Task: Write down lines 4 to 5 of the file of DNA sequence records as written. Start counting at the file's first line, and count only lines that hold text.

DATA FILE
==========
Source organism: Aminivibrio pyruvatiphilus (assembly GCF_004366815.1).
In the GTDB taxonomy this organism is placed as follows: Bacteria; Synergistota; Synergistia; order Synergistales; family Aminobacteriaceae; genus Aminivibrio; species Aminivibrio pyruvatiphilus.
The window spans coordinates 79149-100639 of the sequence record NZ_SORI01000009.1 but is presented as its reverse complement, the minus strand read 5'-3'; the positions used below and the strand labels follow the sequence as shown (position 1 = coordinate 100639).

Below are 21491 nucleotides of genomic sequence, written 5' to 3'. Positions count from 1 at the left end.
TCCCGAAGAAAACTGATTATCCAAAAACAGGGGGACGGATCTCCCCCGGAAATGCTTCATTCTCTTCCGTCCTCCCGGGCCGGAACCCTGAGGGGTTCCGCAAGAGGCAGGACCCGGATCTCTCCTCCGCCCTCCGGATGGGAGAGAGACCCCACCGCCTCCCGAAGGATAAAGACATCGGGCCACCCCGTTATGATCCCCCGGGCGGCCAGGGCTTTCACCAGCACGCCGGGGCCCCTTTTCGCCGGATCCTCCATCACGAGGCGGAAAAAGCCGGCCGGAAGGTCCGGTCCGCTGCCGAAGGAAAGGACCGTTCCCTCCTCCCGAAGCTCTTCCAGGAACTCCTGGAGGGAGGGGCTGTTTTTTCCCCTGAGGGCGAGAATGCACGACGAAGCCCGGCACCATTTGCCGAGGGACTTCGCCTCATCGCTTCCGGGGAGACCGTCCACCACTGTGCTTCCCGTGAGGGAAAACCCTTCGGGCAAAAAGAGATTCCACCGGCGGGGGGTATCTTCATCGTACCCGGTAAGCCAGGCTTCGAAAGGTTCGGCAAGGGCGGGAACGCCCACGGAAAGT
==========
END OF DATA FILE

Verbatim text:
Below are 21491 nucleotides of genomic sequence, written 5' to 3'. Positions count from 1 at the left end.
TCCCGAAGAAAACTGATTATCCAAAAACAGGGGGACGGATCTCCCCCGGAAATGCTTCATTCTCTTCCGTCCTCCCGGGCCGGAACCCTGAGGGGTTCCGCAAGAGGCAGGACCCGGATCTCTCCTCCGCCCTCCGGATGGGAGAGAGACCCCACCGCCTCCCGAAGGATAAAGACATCGGGCCACCCCGTTATGATCCCCCGGGCGGCCAGGGCTTTCACCAGCACGCCGGGGCCCCTTTTCGCCGGATCCTCCATCACGAGGCGGAAAAAGCCGGCCGGAAGGTCCGGTCCGCTGCCGAAGGAAAGGACCGTTCCCTCCTCCCGAAGCTCTTCCAGGAACTCCTGGAGGGAGGGGCTGTTTTTTCCCCTGAGGGCGAGAATGCACGACGAAGCCCGGCACCATTTGCCGAGGGACTTCGCCTCATCGCTTCCGGGGAGACCGTCCACCACTGTGCTTCCCGTGAGGGAAAACCCTTCGGGCAAAAAGAGATTCCACCGGCGGGGGGTATCTTCATCGTACCCGGTAAGCCAGGCTTCGAAAGGTTCGGCAAGGGCGGGAACGCCCACGGAAAGT